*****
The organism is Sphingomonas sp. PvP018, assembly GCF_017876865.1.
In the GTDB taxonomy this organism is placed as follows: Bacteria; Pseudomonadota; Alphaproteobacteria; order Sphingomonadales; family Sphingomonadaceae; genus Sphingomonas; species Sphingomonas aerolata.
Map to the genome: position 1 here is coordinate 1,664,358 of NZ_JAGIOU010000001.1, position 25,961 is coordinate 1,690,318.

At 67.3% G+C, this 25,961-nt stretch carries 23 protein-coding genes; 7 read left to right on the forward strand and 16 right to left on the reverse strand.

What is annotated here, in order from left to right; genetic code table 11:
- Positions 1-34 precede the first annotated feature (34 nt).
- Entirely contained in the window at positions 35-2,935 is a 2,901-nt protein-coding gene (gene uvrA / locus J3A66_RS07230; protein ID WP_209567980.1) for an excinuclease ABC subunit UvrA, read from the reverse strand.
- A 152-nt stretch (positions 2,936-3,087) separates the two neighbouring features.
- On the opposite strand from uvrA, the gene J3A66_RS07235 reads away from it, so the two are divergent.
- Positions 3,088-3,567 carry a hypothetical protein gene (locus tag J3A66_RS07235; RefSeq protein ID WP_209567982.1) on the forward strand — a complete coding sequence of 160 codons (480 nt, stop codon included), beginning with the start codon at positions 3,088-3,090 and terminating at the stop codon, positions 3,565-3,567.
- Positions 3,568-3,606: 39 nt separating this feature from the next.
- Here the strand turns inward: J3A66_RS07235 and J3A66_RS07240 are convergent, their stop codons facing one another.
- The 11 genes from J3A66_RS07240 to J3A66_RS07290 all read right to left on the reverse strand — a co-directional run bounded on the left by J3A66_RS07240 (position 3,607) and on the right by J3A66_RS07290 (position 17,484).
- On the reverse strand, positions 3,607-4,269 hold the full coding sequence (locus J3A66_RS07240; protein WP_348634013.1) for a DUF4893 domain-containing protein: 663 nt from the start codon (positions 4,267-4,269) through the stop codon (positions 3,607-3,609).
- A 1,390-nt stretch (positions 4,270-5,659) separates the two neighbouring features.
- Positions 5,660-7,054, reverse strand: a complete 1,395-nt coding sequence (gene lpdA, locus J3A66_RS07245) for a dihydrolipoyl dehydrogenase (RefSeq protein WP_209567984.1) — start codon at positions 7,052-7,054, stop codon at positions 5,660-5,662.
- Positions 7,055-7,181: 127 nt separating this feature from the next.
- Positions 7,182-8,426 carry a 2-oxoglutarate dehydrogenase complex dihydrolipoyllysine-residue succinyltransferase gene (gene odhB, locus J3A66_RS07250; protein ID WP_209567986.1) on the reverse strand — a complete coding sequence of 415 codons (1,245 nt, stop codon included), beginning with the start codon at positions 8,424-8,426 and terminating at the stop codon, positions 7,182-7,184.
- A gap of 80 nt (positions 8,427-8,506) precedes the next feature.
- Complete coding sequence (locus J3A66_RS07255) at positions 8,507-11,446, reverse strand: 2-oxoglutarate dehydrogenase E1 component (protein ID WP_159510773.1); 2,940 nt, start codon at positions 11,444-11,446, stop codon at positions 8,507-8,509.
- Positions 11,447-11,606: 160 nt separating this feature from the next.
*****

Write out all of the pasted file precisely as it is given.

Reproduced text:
The organism is Sphingomonas sp. PvP018, assembly GCF_017876865.1.
In the GTDB taxonomy this organism is placed as follows: Bacteria; Pseudomonadota; Alphaproteobacteria; order Sphingomonadales; family Sphingomonadaceae; genus Sphingomonas; species Sphingomonas aerolata.
Map to the genome: position 1 here is coordinate 1,664,358 of NZ_JAGIOU010000001.1, position 25,961 is coordinate 1,690,318.

At 67.3% G+C, this 25,961-nt stretch carries 23 protein-coding genes; 7 read left to right on the forward strand and 16 right to left on the reverse strand.

What is annotated here, in order from left to right; genetic code table 11:
- Positions 1-34 precede the first annotated feature (34 nt).
- Entirely contained in the window at positions 35-2,935 is a 2,901-nt protein-coding gene (gene uvrA / locus J3A66_RS07230; protein ID WP_209567980.1) for an excinuclease ABC subunit UvrA, read from the reverse strand.
- A 152-nt stretch (positions 2,936-3,087) separates the two neighbouring features.
- On the opposite strand from uvrA, the gene J3A66_RS07235 reads away from it, so the two are divergent.
- Positions 3,088-3,567 carry a hypothetical protein gene (locus tag J3A66_RS07235; RefSeq protein ID WP_209567982.1) on the forward strand — a complete coding sequence of 160 codons (480 nt, stop codon included), beginning with the start codon at positions 3,088-3,090 and terminating at the stop codon, positions 3,565-3,567.
- Positions 3,568-3,606: 39 nt separating this feature from the next.
- Here the strand turns inward: J3A66_RS07235 and J3A66_RS07240 are convergent, their stop codons facing one another.
- The 11 genes from J3A66_RS07240 to J3A66_RS07290 all read right to left on the reverse strand — a co-directional run bounded on the left by J3A66_RS07240 (position 3,607) and on the right by J3A66_RS07290 (position 17,484).
- On the reverse strand, positions 3,607-4,269 hold the full coding sequence (locus J3A66_RS07240; protein WP_348634013.1) for a DUF4893 domain-containing protein: 663 nt from the start codon (positions 4,267-4,269) through the stop codon (positions 3,607-3,609).
- A 1,390-nt stretch (positions 4,270-5,659) separates the two neighbouring features.
- Positions 5,660-7,054, reverse strand: a complete 1,395-nt coding sequence (gene lpdA, locus J3A66_RS07245) for a dihydrolipoyl dehydrogenase (RefSeq protein WP_209567984.1) — start codon at positions 7,052-7,054, stop codon at positions 5,660-5,662.
- Positions 7,055-7,181: 127 nt separating this feature from the next.
- Positions 7,182-8,426 carry a 2-oxoglutarate dehydrogenase complex dihydrolipoyllysine-residue succinyltransferase gene (gene odhB, locus J3A66_RS07250; protein ID WP_209567986.1) on the reverse strand — a complete coding sequence of 415 codons (1,245 nt, stop codon included), beginning with the start codon at positions 8,424-8,426 and terminating at the stop codon, positions 7,182-7,184.
- A gap of 80 nt (positions 8,427-8,506) precedes the next feature.
- Complete coding sequence (locus J3A66_RS07255) at positions 8,507-11,446, reverse strand: 2-oxoglutarate dehydrogenase E1 component (protein ID WP_159510773.1); 2,940 nt, start codon at positions 11,444-11,446, stop codon at positions 8,507-8,509.
- Positions 11,447-11,606: 160 nt separating this feature from the next.